What the fuck took you so long!? If you could deal with Monsterface von Bigbad just like that, what did you need us for!? Was this really all so you didn’t have to get up from your Sudoku long enough to save the universe!?

Most fantasy worlds have more evidence that deities exist than ours ever will. In most settings, one can physically visit the sun god’s palace, stand in front of them, have tea with them, discuss current events with them, and slap them in the face if they permit it. And one very well might want to, given the sun god’s habit of aggressively dictating mortal morals.

But with or without deities, the Western fantasy world is a mortals’ world. Mortals move events, mortals solve problems, and mortals make the decisions that matter. This is not just a narrative convenience. The world can be full of magic and manticores, but it needs to fulfill a baseline similarity with the real world to be comprehensible to players. This is part of the same verisimilitude that mandates that the world have gravity, integral to the world making sense.

That’s not a coincidence.

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Heroes in a God’s World: Religion in D&D
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3 thoughts on “Heroes in a God’s World: Religion in D&D

  1. 1

    This is part of the same verisimilitude that mandates that the world have gravity, integral to the world making sense.

    It makes sense because it’s based on the world grew up in. I would be fascinated to play a game where you have to “learn reality” and how the world works.

    If I were to try writing an RPG, I would have shawomen and shamen like the D&D non-human races (e.g. Orcs, Hobgoblins, etc.), not clerics and druids which are too steeped in white European religious origin, or perhaps dispense with religious classes altogether and make healing just another magic. Then again, I would probably rewrite everything (e.g. one bisexual gender, no females and males).

    I don’t know about Japanese CRPGs since I never played any, but I would imagine a paper RPG created in Japan would be steeped in shinto and buddhism. The anime series “Tenchi Muyo” is full of shinto symbols, even among the characters from other planets.

  2. 2

    Coming at this from a literary perspective, (I’m a lit prof), it seems to me there are two paradigms that tend to influence campaigns’ mythology.

    One is essentially the mythological perspective. While the gods are very powerful in Greek mythology, they aren’t united — in fact, they’re more likely to be in opposition to one another. In such a setting, the closest analogy I can think of to that between a hero and her god is that between a renaissance artist and his patron. The patron gives the hero advice and nice stuff and, well, patronage, and in return the hero does amazing things, whose amazing-ness reflects well upon the god/patron in front of the other gods. But yeah, in a situation like that, there isn’t too much sense that what you do really matters. If you don’t kill the manticore, some other hero probably will. You just want to rack up as much fame as possible before you die. There aren’t any ‘saving the world’ scenarios — if the world gets seriously threatened, it’s the gods’ job to handle that mess themselves.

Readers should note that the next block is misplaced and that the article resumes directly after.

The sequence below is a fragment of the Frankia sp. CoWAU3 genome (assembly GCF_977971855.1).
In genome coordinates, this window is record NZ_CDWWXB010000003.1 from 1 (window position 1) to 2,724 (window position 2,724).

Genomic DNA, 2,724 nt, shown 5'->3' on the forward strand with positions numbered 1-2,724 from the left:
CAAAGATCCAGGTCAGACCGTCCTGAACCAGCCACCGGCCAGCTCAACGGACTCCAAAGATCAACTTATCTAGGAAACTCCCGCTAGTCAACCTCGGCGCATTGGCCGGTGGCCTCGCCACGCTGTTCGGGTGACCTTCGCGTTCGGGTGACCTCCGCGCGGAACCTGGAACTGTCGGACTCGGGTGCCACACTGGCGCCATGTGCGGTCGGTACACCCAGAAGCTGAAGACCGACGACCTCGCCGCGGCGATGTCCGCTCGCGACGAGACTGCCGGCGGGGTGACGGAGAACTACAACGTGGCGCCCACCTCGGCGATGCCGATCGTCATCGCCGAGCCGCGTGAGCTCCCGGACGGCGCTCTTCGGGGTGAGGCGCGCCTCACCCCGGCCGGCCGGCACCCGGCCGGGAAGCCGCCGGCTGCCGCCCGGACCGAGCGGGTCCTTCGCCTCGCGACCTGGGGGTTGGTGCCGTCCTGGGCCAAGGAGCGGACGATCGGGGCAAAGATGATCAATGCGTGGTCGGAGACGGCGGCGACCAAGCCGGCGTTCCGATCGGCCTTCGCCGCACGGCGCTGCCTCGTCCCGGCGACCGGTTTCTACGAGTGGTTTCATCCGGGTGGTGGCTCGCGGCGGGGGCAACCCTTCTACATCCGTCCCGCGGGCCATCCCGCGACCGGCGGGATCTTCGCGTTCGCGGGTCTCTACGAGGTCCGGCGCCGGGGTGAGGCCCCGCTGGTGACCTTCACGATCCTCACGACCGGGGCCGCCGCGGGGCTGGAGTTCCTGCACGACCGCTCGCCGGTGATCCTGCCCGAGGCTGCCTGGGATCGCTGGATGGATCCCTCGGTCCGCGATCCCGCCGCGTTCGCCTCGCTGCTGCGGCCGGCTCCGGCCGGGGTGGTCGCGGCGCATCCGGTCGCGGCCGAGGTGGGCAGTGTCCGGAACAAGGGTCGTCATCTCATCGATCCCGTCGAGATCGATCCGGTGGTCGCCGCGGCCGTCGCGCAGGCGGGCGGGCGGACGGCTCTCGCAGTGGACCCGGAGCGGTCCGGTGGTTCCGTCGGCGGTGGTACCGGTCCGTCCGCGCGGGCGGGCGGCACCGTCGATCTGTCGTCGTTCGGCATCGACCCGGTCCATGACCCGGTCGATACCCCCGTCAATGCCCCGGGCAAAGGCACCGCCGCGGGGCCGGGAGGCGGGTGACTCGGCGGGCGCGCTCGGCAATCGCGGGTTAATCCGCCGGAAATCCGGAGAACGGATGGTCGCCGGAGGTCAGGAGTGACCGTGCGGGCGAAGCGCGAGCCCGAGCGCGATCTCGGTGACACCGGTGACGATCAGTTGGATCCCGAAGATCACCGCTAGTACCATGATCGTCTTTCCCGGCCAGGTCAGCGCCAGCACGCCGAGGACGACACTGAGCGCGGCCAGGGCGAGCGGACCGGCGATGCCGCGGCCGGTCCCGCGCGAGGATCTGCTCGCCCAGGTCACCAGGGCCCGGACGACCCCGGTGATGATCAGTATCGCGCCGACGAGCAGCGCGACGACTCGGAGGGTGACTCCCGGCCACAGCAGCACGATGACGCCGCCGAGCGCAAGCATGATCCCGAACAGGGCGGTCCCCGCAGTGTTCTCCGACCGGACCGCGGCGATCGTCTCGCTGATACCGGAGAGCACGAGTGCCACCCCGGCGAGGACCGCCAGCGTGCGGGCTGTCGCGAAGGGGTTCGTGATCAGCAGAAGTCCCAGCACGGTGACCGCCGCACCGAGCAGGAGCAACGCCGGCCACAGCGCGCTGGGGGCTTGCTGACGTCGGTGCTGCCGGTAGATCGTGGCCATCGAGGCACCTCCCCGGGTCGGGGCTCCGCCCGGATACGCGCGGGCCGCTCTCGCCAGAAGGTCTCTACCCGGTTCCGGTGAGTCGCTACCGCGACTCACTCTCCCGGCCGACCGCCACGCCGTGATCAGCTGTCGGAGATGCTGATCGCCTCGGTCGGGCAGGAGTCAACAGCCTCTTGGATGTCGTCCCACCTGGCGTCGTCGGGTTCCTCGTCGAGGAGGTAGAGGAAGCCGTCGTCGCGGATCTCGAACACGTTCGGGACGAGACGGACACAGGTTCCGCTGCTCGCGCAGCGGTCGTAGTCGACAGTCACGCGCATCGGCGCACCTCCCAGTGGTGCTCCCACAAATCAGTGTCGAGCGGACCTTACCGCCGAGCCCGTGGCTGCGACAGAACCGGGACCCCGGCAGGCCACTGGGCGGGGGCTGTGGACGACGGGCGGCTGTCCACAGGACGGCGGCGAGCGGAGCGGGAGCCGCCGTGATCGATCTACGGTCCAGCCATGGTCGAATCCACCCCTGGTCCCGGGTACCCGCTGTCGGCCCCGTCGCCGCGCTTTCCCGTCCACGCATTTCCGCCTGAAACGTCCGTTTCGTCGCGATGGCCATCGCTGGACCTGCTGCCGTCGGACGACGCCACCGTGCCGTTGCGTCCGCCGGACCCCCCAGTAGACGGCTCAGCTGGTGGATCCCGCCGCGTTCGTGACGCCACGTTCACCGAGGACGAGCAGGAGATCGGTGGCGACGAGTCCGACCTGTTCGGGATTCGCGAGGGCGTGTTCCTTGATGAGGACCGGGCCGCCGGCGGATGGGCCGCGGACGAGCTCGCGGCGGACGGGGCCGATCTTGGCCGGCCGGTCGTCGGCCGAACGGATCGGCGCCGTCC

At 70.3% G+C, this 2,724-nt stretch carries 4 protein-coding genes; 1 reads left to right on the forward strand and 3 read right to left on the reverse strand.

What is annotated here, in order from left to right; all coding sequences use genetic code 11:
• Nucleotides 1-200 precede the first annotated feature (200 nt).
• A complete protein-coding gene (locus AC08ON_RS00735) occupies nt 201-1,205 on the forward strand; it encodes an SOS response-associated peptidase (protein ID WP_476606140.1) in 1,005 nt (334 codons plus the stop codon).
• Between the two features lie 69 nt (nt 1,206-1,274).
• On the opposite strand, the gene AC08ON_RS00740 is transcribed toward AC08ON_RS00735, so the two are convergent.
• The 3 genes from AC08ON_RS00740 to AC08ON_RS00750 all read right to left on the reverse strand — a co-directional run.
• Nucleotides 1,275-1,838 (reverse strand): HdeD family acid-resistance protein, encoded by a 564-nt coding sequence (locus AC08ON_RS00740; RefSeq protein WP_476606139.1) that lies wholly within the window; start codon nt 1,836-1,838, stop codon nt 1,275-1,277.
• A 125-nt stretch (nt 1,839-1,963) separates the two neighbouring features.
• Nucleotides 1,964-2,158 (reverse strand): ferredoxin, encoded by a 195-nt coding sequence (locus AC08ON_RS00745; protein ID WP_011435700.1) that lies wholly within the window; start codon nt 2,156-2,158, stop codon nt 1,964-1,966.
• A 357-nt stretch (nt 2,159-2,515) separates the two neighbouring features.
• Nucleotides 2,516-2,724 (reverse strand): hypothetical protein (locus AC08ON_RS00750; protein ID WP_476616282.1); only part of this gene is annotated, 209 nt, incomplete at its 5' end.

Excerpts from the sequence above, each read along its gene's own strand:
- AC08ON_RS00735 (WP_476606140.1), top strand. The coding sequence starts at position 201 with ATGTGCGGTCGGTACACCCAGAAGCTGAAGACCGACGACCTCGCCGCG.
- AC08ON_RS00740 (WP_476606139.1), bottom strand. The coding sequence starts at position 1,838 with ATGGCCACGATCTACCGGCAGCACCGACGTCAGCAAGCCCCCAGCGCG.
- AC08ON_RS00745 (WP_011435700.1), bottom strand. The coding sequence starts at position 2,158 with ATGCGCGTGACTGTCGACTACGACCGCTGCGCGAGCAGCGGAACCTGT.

The other paradigm is the romance/medieval idea — particularly the Arthurian myths. That’s more where you get the idea of clerics doing miracles, etc. (though that also is a reflection of the old testament prophets, Moses, etc.) That’s where you get holy weapons that do amazing things, and so forth.

    One interesting thing about the Arthurian myths is that, when God gets involved with stuff, his influence is more likely than not going to be malign. The Grail quest destroyed the Round Table.

  3. 3

    You know, you raise a really interesting point here. It seems to me that the original pattern for the “God must work through human agents” schtick may come mostly through the Bible, especially the old testament. The Greek gods didn’t seem to have any problem with acting on their own behalfs when they felt like it –showing up on a battlefield to smite a hero they didn’t like, raping king’s daughters, whatever. Occasionally they spoke through priests and oracles, or were invisible, or showed up in disguise, but they always let everyone know who they were before they took off.

    It was really Yahweh who established the full “priest as intermediary” principle. There’s no reason he couldn’t have shown up in Pharoah’s court and done his own smiting, or chastised Ahab and Jezebel in person, but he always went to great effort to find a patsy to stand in for him and do his talking.

    Maybe that’s one of the reasons that Judaism as modified by Christians ended up overtaking the older mythologies. A deity who runs around using guys who can do magic tricks as his mouthpieces seems a lot more intuitively like the way the world works than do all those old deities who were supposed to be showing up all over the place in stories, but never actually appeared in real life.